After a slow start to the flu season in many Northern Hemisphere countries, activity is starting to pick up, much of it led by the 2009 H1N1 virus, known to cause severe illnesses even in younger healthy people, the World Health Organization (WHO) said yesterday in a pair of updates.
The WHO also addressed genetic changes in the former pandemic strain, but said so far evidence suggests the circulating strains are similar enough to the one in the vaccine to trigger protection.
Activity high in some locations
Parts of the Middle East have been the main hot spots this winter, but activity may have peaked in locations such as Iran, Jordan, and Oman, the WHO said. However, flu activity is climbing in Europe, especially northern and eastern countries where flulike illnesses and severe infections from 2009 H1N1 are up sharply.
Finland, Russia, and Ukraine are reporting very high flu activity, with Belarus, Greece, Ireland, and Malta reporting high-intensity levels, according to the WHO.
Severe respiratory illness surveillance systems in several European countries are reporting increasing numbers of cases linked to 2009 H1N1. Likewise, systems on the continent that track lab-confirmed flu at hospitals and intensive care units (ICUs) are reporting 2009 H1N1 virus involvement in the majority of cases, mainly in people ages 15 to 64 years old.
Japan and South Korea are reporting increasing flu activity, with the 2009 H1N1 virus predominating, and North America is seeing a similar rise, though overall levels are still low, the WHO said.
However, the mix of flu strains varies in some countries, such as northern China where H3N2 and influenza B are predominating. The WHO said a few European countries are reporting cocirculation of H3N2 and influenza B.
Flu levels are low in in tropical Africa, tropical Asia, and the Southern Hemisphere, but some parts of the tropical Americas are reporting some spikes in activity, including Puerto Rico, Guadeloupe, and Costa Rica.
CDC getting reports of severe flu
In a related development, the US Centers for Disease Control and Prevention (CDC) said today that flu activity is increasing in the United States and that it has received several reports of severe flu infections. Though all three strains have been circulating since October, the recent reports of serious illness in young- to middle-aged adults have been linked to the 2009 H1N1 virus.
The CDC announced a clinician's call for Feb 16 to update health providers on flu activity in the United States and to share its latest vaccination and treatment recommendations.
The last time the country experienced a heavy 2009 H1N1 burden year was during the 2013-14 flu season.
Eyeing H1N1 for clues about vaccine protection
In a separate risk assessment of global 2009 H1N1 activity, the WHO said hospitalization and ICU levels countries are reporting seem to be similar to past years when the virus dominated and when young and middle-aged adults were hit with severe disease.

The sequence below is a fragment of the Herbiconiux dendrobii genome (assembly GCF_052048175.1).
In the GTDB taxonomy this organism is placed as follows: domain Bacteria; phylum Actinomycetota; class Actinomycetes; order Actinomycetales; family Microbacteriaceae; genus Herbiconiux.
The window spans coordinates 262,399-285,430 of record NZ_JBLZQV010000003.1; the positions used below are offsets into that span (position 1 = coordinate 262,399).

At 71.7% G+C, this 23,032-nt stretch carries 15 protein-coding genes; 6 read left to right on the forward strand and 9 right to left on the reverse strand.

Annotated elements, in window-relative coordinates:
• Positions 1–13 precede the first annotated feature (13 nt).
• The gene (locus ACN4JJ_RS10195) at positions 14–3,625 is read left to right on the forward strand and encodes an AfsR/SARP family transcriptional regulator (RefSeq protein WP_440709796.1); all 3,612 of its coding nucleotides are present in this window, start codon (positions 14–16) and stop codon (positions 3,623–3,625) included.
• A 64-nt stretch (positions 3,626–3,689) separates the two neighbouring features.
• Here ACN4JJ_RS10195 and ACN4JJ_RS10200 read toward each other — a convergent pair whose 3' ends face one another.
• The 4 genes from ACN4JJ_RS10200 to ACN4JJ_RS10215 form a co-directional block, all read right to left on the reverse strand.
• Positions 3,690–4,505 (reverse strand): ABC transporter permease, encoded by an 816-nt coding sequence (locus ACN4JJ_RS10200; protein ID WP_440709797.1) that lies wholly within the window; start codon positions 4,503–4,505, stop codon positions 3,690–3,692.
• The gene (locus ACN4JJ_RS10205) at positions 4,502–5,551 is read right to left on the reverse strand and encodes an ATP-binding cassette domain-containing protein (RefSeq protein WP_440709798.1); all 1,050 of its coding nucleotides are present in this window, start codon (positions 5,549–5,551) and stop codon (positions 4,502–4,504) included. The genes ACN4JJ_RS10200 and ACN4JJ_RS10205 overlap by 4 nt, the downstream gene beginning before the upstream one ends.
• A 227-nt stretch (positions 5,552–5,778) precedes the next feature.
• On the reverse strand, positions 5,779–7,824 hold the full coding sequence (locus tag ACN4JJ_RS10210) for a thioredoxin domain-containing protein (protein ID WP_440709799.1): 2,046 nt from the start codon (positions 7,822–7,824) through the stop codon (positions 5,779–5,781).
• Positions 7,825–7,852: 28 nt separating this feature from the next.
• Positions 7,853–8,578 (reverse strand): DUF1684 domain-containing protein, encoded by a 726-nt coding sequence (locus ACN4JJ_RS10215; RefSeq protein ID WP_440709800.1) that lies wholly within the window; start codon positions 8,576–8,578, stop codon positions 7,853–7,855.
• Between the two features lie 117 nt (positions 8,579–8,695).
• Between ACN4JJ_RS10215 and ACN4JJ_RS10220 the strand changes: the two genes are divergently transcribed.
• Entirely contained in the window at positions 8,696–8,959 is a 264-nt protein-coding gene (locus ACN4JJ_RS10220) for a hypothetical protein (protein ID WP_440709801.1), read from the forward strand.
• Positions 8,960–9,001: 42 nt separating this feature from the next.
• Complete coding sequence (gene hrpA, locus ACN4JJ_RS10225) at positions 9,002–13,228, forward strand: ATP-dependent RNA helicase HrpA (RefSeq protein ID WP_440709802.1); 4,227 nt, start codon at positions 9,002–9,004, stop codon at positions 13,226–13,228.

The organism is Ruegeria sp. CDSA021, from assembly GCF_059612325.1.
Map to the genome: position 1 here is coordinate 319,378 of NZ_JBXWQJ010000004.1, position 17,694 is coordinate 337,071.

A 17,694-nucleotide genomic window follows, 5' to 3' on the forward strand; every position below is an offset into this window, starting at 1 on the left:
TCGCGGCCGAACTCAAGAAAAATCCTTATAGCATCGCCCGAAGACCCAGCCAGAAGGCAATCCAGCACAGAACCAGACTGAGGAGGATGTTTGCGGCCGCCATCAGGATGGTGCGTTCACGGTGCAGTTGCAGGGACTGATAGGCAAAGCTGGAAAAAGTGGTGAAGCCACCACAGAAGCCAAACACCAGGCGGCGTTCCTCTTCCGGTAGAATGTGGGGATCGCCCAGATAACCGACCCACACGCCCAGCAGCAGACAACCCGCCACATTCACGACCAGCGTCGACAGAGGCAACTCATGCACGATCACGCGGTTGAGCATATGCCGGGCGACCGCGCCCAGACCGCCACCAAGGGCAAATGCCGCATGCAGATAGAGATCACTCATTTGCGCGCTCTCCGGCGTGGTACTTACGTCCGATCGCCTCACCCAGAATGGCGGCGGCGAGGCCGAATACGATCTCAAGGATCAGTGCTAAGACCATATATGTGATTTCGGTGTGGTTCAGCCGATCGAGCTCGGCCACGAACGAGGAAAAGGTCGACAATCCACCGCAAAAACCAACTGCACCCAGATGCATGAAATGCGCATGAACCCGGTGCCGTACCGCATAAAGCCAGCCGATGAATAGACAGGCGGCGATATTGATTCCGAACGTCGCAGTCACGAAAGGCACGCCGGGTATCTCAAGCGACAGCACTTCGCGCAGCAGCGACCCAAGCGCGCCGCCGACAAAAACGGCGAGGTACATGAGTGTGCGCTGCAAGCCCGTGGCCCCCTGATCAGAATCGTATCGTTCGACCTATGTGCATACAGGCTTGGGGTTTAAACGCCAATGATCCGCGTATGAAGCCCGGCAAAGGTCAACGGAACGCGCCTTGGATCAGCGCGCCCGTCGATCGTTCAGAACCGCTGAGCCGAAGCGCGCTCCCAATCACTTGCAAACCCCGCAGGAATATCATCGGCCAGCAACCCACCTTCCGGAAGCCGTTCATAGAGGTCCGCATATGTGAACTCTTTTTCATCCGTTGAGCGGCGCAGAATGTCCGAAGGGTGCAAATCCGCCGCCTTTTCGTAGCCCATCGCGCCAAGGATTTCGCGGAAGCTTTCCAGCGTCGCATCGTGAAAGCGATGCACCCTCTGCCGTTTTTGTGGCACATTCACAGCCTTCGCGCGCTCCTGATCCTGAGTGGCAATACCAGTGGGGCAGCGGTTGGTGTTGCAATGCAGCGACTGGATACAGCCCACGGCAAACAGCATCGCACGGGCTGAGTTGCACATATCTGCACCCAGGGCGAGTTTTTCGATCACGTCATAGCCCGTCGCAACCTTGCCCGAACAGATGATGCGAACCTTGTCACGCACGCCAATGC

An analysis of 2009 H1N1 viruses circulating since September in more than 30 countries, including those reporting severe infections, show that all are in the 6B genetic subgroup, in which a subset of viruses with the same amino acid changes has emerged, according to the WHO. However, despite the virus changes, most—including the ones with the amino acid changes—are still antigenically similar the vaccine virus.
The agency added that tests with recent 2009 H1N1 viruses at the US Centers for Disease Control and Prevention (CDC) showed that they were well inhibited by post-vaccination serum collected from healthy adults last flu season.
Yesterday the European Centre for Disease Prevention and Control (ECDC) addressed rises in 2009 H1N1 activity in its flu season update. It said it was encouraged by a report about modest flu vaccine effectiveness based on results from New Zealand's 2015 season, but the ECDC said it's not clear yet what impact the genetic changes might have.
The WHO said the findings hint that the H1N1 component included in the current Northern Hemisphere flu vaccine should provide good protection, and it strongly recommended that people in high-risk group be vaccinated against flu.
Few signs of antiviral resistance
So far only 2 of 450 H1N1 virus tested for antiviral resistance have shown reduce susceptibility to neuraminidase inhibitors, so currently circulating strains should be sensitive to oseltamivir (Tamiflu) and zanamivir (Relenza), which the WHO said should be administered early to those at increased risk for flu complications.
The WHO's flu vaccine advisory group meets Feb 22 through 25 to discuss the circulating strains and to recommend the ones to include in the Northern Hemisphere's 2016-17 flu vaccine.
Feb 8 WHO global flu update
Feb 8 WHO 2009 H1N1 risk assessment
CDC COCA call information
Feb 8 CIDRAP News scan "H1N1 and influenza B making marks on Europe's flu season"